NEW ZEALAND: by Peter WestmoreNews Weekly
NZ Kiwibank now has 600,000 customers
, April 26, 2008
As Australian banks reel from their exposure to the US sub-prime lending crisis and failed loans to local stock-exchange speculators, it is instructive to take a look at what is happening across the Tasman. Peter Westmore reports.After six years of steady growth, Kiwibank has just announced a massive 31 per cent rise in profits for the last half of 2007, rising from $NZ17.2 million to $NZ22.7 million.
This puts Kiwibank in a strong position to exceed a profit result of $NZ25.5 million for the 12 months ended June 30, 2007. This itself was a 61 per cent increase ($NZ9.7 million) over the corresponding period in 2006.
Kiwibank was set up by the New Zealand Government in 2002 as a response to the takeover of the main New Zealand banks by foreign banks, including Australia's Commonwealth, ANZ, National Australia and Westpac banks.
Kiwibank began with $A63 million in start-up capital from the NZ Government, and is owned by NZ Post. It was denounced at the time by the opposition National Party and the free-market ACT party, whose spokesman dismissed it as a "dog".Political independence
To ensure that its operation was not politicised, the Labour Government appointed the former leader of the NZ National Party, Jim Bolger, as chairman of the board, and Sam Knowles, a New Zealand-born senior executive at the National Australia Bank and later with NZ Post, as CEO.
Unlike other NZ banks which closed over 600 branches between 1994 and 2001, Kiwibank was established to provide a large network of local branches, set up in local post offices and retail stores. It also provides free internet banking.
Within 12 months of opening its doors — and two years ahead of schedule — Kiwibank had 280 branches and 100,000 customers. It now has about 600,000 customers, compared with about 3 million for its competitors.
In deference to the existing banks, Kiwibank was originally confined to personal banking. It originally provided face-to-face banking, home loans, credit cards and deposit accounts, but has subsequently expanded into business banking, superannuation and other areas.
Even before Kiwibank began the roll-out of branches in April 2002, its competitors had responded by lowering bank charges on personal accounts, to the benefit of the people of New Zealand.
Since then, Kiwibank has provided low-cost home loans and high-interest deposits, which have been matched by its competitors.
In releasing Kiwibank's latest results, Mr Knowles said its core domestic business has insulated it from the global credit crisis, and a shaky finance sector at home is driving business its way. Businesses that had once looked to finance companies for capital were now approaching Kiwibank. "As a result we've had some of our best periods ever as far as year-on-year growth," he said.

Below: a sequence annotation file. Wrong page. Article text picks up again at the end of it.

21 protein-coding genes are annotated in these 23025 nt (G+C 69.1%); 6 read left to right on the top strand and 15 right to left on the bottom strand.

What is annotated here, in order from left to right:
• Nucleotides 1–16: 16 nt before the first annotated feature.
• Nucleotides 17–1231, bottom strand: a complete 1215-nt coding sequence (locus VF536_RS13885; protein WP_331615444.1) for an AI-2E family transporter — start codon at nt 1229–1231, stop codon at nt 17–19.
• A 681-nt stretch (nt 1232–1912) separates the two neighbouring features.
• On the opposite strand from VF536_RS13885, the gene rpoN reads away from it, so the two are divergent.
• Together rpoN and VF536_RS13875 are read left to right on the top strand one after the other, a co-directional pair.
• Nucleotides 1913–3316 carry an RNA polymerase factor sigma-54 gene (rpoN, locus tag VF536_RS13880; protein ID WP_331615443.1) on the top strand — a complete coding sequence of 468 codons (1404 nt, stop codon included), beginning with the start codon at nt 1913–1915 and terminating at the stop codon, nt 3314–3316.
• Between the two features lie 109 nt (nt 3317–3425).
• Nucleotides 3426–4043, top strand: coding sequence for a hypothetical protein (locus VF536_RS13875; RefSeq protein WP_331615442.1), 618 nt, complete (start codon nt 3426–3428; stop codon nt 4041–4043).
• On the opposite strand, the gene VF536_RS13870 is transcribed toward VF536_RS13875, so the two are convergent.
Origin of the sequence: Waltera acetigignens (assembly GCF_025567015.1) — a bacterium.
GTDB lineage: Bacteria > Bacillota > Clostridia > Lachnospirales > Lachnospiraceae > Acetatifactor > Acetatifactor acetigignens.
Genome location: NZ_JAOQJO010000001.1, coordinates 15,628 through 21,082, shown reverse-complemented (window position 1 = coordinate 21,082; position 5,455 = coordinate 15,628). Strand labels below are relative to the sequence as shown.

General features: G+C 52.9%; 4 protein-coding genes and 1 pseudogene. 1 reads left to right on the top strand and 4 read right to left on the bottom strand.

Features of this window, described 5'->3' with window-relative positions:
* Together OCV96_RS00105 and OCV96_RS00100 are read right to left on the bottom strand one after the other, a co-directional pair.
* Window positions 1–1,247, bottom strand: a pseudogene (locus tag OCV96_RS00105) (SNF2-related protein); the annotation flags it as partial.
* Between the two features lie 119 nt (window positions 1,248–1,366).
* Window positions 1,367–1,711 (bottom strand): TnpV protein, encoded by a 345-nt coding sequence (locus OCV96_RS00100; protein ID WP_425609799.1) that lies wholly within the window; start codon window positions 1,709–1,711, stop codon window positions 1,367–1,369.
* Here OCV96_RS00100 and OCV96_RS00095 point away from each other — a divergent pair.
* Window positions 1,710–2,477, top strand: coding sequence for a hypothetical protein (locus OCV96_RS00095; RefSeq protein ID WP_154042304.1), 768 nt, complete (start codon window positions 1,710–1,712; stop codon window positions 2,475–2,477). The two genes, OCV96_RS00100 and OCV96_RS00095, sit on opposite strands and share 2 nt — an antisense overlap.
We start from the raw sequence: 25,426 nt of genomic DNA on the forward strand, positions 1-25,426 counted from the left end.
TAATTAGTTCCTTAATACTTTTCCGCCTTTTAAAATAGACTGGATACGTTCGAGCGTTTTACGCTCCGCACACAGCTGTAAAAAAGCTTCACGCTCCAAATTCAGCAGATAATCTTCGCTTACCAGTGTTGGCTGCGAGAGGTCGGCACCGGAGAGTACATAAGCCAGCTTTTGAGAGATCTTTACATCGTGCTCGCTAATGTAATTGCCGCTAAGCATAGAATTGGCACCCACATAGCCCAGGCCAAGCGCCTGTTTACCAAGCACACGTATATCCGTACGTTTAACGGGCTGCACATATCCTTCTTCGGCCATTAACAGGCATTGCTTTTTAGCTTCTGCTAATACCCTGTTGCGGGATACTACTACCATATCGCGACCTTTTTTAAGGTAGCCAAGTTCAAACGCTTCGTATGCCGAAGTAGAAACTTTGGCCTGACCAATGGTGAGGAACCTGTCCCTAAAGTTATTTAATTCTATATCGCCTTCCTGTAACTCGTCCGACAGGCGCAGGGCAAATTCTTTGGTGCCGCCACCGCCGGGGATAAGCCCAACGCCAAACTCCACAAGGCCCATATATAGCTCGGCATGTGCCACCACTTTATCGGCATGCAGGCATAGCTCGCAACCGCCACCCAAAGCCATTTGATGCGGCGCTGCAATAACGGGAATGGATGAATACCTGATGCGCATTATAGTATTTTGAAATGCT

The trend had gained momentum in the first months of this year, and he expected it to continue.
Because Kiwibank raises its money locally, it is not directly affected by the international credit crunch. Other NZ banks are dependent on international wholesale markets for much of their working capital.
Kiwibank needs none because of its strong local depositor base. However, the local subsidiaries of the big four Australian banks range from around 25 to 40 per cent of overseas funding.
All up, NZ financial institutions have some $NZ100 billion of outstanding foreign funding, of which half matures in less than a year. So they are very dependent on regular access to foreign markets to keep renewing the money.
"The potential for a deterioration in financial stability to further intensify risk aversion seems significant," said NZ Reserve Bank governor, Allan Bollard recently.
"For countries like New Zealand, with substantial borrowing from abroad, this could clearly have an impact on our cost of funds and/or our access to funds in some global financial markets."
Kiwibank's business model is based on remaining close to its customers.
Apart from the Reserve Bank warning, there is rising concern in New Zealand that the international credit crisis could adversely affect the country. The Bank of New Zealand recently suggested that house prices were 30 per cent overvalued, and risked a catastrophic fall.
Susan Schroeder, senior lecturer in business and economics at Auckland University of Technology, told the New Zealand Herald
recently: "Given the close relationship that New Zealand banks have with the Australian banking system, a key risk to New Zealand's banks is for the Australian economy to reach the peak, or upper turning-point, in its business cycle."
She said that, although the Australian economy was still healthy, the word recession is being nervously mentioned with increasing frequency.
The four big Australian banks' subsidiaries — ANZ National, ASB Bank, BNZ and Westpac — dominate the New Zealand market, holding well over 80 per cent of the industry's assets. The current global economic turmoil could further benefit Kiwibank, as well as keep banking profits in New Zealand.